Concern for the Children
Report on educational issues in the Warsaw ghetto, written for the Ringelblum archive in December 1941:
“One of the major concerns of our lives in Warsaw is the complete lack of education for Jewish children. For the past eighteen months, our children have been deprived of that ever so important atmosphere found in school, and are thereby isolated from the source of knowledge…. [T]he Jewish Community’s Council of Elders will certainly address this issue with due attention and appeal to the German authorities for permission to launch a school system.”
A Secret School in the Krakow Ghetto
“We gathered every morning in the attic of a shoemaker’s shop and were taught almost one-on-one in this ‘classroom’ — just two benches and a long table. Our lessons included English, mathematics and geography….
The danger was that members of the Jewish police and the Polish police would come into the shop periodically for shoe repairs. It would have been disastrous for everyone if the school were discovered, so the shoemaker devised a signal system. When the police were coming, he would take his shoe hammer and hit it three times in quick succession on a metal anvil. With this warning we would go into ‘silent mode.’ When it was safe to talk again, he would strike the anvil once and we could resume our class.”
School on a Dirt Floor in Transnistria
“My parents learned that five shanties down the street from us lived a woman named Mme Victor who used to be a teacher. For a while, I went with four girls from different families and different towns in Romania to Mme Victor’s shanty and sat on her dirt floor three times a week as she taught us about geography and history. There were no books, no pencils and no paper. We were the ‘People of the Book’ without any books.”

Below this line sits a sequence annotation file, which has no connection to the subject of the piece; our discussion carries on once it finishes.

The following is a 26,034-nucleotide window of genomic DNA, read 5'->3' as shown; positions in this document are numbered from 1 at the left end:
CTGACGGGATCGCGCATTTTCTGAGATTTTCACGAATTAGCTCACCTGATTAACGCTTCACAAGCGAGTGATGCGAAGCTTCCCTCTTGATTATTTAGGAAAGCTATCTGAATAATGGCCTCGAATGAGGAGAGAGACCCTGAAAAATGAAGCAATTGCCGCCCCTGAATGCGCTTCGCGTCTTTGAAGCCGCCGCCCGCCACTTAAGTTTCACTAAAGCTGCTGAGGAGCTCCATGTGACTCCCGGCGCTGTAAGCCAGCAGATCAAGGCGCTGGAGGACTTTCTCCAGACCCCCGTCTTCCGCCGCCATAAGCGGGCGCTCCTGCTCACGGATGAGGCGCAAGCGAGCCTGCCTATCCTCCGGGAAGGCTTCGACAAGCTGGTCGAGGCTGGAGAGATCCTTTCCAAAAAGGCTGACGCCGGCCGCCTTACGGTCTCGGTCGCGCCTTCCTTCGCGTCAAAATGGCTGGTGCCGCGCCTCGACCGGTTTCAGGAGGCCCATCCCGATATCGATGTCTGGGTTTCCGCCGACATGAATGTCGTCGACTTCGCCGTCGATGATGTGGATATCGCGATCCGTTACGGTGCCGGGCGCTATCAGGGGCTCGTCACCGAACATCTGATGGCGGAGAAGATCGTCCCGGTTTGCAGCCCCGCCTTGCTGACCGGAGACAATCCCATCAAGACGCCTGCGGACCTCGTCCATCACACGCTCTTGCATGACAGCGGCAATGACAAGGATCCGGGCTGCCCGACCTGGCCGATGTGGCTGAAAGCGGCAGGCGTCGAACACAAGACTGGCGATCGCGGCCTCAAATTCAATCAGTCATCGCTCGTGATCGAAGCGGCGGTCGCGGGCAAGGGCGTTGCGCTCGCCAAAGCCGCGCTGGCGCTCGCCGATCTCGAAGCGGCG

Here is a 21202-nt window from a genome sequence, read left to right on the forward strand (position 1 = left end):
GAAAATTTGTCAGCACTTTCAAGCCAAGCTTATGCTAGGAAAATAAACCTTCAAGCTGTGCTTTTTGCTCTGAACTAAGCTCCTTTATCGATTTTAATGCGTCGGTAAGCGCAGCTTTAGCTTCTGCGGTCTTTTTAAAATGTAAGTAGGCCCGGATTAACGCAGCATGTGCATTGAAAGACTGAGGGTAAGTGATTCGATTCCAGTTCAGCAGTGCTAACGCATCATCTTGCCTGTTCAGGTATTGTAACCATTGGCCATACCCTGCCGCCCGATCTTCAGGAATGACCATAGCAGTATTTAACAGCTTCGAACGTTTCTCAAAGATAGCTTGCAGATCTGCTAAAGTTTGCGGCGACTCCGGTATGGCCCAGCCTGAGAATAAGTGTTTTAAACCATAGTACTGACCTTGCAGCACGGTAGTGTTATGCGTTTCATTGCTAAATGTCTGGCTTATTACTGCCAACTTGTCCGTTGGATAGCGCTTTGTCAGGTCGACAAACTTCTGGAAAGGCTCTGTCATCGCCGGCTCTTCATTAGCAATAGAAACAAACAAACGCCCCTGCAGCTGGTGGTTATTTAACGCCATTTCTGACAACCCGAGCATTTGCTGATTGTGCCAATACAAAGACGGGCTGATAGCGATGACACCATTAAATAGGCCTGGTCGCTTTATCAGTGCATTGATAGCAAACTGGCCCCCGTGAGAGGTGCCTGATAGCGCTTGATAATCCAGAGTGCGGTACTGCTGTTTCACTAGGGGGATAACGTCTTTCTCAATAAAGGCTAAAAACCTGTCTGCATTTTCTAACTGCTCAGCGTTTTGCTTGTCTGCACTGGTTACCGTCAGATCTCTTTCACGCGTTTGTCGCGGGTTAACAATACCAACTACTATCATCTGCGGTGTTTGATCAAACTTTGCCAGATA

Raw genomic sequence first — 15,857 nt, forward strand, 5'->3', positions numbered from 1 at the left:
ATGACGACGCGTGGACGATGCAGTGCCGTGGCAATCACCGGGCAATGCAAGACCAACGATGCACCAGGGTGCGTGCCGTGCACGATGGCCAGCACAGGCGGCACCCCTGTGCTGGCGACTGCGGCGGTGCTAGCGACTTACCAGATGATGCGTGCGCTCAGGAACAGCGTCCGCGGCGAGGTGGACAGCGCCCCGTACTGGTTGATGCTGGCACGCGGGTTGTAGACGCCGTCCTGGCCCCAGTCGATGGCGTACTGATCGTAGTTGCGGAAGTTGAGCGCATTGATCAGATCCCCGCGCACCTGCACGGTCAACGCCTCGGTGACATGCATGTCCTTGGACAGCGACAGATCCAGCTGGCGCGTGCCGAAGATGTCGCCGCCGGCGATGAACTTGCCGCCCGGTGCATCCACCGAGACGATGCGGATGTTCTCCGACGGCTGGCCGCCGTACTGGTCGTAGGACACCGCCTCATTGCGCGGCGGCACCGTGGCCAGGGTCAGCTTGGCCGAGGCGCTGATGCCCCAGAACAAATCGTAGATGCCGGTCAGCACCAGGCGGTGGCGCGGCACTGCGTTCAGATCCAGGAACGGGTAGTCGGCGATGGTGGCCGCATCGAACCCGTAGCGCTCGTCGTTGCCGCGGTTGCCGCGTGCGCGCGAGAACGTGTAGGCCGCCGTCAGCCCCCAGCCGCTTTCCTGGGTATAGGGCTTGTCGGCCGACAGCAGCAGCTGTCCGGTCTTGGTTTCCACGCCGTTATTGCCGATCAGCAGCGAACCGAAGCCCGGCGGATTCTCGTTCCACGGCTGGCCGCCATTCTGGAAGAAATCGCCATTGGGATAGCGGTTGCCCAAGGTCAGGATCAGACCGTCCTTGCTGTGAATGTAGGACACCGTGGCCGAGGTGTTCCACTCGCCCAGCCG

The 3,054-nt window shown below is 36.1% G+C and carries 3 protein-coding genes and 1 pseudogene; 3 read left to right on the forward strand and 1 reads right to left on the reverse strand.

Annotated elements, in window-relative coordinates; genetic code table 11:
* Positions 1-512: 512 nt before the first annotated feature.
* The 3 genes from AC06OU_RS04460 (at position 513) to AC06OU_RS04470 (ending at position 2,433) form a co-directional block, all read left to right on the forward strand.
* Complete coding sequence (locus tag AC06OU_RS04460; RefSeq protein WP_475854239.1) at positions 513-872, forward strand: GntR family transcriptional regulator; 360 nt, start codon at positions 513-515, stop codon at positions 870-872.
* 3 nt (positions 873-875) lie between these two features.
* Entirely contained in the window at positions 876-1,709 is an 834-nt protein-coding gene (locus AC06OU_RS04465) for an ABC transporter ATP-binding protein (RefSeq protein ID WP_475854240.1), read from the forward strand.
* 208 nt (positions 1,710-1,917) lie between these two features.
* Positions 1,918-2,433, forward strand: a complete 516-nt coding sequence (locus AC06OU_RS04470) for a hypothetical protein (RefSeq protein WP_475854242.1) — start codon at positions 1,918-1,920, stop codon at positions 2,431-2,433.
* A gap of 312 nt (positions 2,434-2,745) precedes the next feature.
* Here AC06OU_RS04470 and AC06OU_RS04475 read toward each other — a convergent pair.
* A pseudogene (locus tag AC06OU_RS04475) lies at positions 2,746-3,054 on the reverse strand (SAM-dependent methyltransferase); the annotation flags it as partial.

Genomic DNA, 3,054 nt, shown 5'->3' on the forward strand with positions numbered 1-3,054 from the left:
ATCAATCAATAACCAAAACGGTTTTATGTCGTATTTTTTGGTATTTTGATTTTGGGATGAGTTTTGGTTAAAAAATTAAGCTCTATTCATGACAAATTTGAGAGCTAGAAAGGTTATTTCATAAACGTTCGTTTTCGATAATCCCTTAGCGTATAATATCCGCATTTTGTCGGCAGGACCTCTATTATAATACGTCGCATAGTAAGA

Learning a Trade
In some ghettos, the Jewish leadership believed that if Jews had practical work skills then there was hope that the Nazis might spare their lives.
They established trade schools to teach young Jews skills that were vital for the German war effort. Jews trained as metalworkers, carpenters, garment workers and electricians. This type of education later helped some Jews stay alive.
Did you know that?
By the summer of 1943, there were
Jewish children under the age of seventeen working in the Lodz ghetto.
Learning in Ghetto Trade Schools
“We had several classes alternating between mornings and afternoons. We taught the theory of metals, engineering drawing and some clandestine cultural classes on Hebrew and Jewish history, which were forbidden by the Germans.
All these activities allowed me to direct my mind away from the one thought that floated in my head during the three years in the ghetto: How will I die?”
Cultural Life in Theresienstadt
“Later I moved into the Mädchenheim, the girls’ home. In every room there were wooden bunks stacked one over the other in layers of three. I had fun living among the children. During the afternoon, teachers stood in the middle of the room and taught us the high school curriculum. Whenever the person standing guard announced that a Nazi inspector was on his way, the books disappeared under mattresses and knitting took over….
We were hungry for a normal life we did not have, but in our little dreams, we tried to forget reality.”
Key Ghettos and Camps
How did the conditions in Nazi ghettos and camps affect Jewish youth and their education?
Click on “Learn more” to read about six of those ghettos and camps.